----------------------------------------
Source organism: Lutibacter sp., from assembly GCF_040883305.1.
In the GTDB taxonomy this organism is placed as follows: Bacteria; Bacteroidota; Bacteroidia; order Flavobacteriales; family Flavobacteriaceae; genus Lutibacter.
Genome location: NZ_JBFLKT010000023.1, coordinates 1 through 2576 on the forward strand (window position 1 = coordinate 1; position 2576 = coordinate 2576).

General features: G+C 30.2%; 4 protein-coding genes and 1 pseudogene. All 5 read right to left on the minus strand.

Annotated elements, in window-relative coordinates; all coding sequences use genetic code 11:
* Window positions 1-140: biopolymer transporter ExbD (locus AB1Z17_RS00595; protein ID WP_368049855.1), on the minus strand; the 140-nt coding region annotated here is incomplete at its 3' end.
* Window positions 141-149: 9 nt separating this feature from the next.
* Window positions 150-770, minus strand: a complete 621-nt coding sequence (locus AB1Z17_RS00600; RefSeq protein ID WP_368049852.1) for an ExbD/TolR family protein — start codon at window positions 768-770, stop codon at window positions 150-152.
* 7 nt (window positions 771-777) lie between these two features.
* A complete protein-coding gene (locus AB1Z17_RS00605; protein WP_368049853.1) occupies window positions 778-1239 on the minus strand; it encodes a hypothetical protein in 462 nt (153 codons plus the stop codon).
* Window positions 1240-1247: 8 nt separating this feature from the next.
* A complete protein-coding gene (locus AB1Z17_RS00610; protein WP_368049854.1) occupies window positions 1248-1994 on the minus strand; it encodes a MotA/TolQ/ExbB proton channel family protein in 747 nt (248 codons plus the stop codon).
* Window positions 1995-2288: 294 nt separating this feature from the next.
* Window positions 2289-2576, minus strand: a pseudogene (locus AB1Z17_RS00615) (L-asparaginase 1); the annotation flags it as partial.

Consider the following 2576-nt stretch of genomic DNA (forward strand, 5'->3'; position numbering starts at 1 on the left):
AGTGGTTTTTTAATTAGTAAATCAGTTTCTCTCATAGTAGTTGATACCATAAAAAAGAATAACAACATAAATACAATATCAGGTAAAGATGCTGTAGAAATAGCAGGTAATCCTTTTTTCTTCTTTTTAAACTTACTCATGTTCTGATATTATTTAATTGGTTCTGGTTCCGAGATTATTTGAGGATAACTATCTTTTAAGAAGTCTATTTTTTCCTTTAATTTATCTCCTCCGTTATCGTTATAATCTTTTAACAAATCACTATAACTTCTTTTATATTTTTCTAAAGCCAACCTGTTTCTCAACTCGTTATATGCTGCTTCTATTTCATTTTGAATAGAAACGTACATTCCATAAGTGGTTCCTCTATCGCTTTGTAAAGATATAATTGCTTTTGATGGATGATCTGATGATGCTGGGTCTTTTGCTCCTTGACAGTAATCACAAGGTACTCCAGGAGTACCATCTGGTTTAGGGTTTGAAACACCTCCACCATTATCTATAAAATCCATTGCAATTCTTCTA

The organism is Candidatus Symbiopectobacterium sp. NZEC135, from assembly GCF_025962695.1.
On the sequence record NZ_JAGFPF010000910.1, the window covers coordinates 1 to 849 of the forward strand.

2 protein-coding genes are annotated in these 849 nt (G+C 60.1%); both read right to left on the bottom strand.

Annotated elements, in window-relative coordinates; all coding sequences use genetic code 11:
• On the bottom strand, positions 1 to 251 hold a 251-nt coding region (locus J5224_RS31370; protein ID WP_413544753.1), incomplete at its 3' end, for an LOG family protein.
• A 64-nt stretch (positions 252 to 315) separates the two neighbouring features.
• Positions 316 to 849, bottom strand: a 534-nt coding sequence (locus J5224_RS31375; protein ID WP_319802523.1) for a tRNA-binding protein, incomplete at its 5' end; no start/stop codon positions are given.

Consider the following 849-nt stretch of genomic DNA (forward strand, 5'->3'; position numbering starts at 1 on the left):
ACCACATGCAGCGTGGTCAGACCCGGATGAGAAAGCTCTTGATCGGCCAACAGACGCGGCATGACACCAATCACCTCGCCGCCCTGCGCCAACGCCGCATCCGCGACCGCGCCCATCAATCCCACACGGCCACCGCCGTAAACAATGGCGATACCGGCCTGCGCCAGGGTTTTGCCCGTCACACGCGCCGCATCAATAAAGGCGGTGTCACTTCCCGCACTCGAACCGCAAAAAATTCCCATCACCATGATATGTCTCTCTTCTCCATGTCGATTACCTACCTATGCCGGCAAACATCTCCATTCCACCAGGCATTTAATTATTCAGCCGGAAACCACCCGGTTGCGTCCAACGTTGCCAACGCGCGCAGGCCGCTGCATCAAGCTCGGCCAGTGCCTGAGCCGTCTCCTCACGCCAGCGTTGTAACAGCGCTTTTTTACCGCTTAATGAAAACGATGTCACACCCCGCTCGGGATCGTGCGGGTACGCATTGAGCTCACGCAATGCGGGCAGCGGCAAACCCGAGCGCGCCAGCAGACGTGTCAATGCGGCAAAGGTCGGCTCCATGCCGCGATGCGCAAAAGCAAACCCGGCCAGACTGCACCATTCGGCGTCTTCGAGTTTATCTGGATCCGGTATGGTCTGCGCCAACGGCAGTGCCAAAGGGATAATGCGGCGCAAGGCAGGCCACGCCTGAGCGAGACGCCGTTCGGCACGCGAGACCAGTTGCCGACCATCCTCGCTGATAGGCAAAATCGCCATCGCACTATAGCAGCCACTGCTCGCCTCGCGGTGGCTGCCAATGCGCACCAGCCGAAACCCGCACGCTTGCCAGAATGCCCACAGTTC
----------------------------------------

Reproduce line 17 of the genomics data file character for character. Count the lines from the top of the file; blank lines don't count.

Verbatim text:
The organism is Candidatus Symbiopectobacterium sp. NZEC135, from assembly GCF_025962695.1.